I'll get through this.
gingertimelady: (queen of cups)
I'll be completely upfront with y'all: I do read women's magazines. They're good light reading and fit easily on the back of my toilet. So yes, I have Cosmo. I have Glamour. I have Redbook.

I don't get a lot of style inspiration from them, to be honest. It's too flashy, too trendy. Frankly, it doesn't suit me or my sensibilities. Let me explain my sensibilities. Femme, most certainly. Quite feminine. But also practical pieces that will last and never go out of style. I don't want to look like the runway. I want to look eternally classic. That's just me; YMMV.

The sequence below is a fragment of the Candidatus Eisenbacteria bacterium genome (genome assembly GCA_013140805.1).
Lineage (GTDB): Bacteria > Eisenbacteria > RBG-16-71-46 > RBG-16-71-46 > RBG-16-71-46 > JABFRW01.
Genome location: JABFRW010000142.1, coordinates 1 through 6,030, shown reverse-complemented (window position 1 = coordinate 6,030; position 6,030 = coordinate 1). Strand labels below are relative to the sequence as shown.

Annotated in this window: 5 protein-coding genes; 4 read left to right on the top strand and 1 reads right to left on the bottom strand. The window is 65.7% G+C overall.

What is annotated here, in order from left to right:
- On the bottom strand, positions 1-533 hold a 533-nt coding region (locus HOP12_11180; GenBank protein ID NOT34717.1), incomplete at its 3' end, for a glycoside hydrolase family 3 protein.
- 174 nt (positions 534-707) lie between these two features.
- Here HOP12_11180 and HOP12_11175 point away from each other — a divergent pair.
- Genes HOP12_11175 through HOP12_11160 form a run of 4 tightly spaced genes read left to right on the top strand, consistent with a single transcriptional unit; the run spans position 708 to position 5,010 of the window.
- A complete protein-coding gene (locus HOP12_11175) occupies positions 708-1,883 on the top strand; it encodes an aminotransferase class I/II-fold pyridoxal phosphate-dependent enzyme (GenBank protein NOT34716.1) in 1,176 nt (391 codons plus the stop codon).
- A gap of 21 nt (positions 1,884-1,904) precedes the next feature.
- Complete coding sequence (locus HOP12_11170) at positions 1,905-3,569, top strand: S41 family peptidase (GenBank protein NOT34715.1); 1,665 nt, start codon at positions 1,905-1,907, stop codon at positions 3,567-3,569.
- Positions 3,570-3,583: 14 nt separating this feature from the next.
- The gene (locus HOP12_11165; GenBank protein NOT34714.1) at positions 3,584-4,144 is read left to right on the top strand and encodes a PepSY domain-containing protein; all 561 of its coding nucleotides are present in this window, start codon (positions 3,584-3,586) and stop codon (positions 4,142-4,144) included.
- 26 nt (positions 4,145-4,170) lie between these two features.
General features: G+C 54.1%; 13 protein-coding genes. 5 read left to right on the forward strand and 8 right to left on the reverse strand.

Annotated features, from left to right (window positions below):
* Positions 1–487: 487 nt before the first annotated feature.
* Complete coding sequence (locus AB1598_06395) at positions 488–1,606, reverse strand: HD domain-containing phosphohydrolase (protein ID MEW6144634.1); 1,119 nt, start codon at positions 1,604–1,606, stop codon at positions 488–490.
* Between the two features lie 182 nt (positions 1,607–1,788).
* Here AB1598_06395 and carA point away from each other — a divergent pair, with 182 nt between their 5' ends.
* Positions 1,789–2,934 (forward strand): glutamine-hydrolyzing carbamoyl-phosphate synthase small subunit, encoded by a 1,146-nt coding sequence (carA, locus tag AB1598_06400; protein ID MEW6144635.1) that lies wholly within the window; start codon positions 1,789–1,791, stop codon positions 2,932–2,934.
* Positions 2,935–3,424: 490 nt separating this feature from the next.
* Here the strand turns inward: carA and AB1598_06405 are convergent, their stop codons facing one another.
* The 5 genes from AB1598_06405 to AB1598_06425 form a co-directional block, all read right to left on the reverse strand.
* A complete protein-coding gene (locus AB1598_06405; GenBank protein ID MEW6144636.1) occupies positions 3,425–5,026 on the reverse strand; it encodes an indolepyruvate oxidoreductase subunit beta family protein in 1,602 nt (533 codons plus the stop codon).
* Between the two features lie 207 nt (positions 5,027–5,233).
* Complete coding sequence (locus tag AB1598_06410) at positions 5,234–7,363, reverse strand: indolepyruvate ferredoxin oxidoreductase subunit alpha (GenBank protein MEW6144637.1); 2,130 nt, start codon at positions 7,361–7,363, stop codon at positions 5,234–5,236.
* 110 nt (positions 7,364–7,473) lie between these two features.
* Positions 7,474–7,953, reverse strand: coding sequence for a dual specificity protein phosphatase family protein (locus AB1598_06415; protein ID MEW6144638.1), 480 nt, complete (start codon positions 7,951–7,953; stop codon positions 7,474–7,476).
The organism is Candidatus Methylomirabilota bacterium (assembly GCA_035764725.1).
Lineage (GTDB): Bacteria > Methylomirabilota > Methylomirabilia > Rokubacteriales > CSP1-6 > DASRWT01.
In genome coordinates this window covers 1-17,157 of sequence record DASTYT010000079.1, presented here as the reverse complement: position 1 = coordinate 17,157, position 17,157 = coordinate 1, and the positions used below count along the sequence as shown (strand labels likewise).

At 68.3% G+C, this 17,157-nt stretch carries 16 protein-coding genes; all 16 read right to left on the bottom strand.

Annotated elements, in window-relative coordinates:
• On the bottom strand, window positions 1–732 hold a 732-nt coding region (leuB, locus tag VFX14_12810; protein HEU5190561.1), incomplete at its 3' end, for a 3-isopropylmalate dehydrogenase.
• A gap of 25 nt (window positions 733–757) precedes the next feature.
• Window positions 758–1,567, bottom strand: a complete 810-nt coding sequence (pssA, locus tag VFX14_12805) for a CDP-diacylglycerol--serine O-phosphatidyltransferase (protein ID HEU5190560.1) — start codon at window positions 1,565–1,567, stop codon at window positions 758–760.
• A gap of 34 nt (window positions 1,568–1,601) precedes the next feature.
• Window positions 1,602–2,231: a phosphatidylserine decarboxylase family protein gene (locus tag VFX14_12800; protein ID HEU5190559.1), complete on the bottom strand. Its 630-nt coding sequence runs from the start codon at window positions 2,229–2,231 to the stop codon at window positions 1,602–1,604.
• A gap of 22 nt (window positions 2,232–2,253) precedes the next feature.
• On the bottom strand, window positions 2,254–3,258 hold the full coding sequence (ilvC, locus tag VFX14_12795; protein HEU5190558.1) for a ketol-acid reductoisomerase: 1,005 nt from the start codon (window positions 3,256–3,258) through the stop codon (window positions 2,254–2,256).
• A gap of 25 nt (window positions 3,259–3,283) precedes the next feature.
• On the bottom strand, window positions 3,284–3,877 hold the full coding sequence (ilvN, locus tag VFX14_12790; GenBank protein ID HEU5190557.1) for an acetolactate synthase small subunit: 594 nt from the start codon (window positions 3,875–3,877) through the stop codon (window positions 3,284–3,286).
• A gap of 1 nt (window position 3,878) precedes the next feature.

So I went all over the internet looking for inspiration, and it didn't take me long to figure out that I really liked the European style blogs and vlogs out there. Especially French ones. I really fell in love with the style. It resonates with me like nothing else. So today I'm going to discuss one of my favorite videos, that offers ten wardrobe essentials for French style, and my thoughts on them.

1. White, tailored, fitted button-down. Oh hell yes, this is amazing. I need either a new one or to get the one I have taken in quite a bit (this happens when you go down from a 28 to a 20). But yes, these are definitely key to the wardrobe.

2. An elegant blazer. I don't have one of these. I tend to go more for cardigans when I want to wear a jacket, to be honest, but I could see getting one in navy or black. I need to get some advice on whether to go single or double breasted, and how it should be cut to flatter me.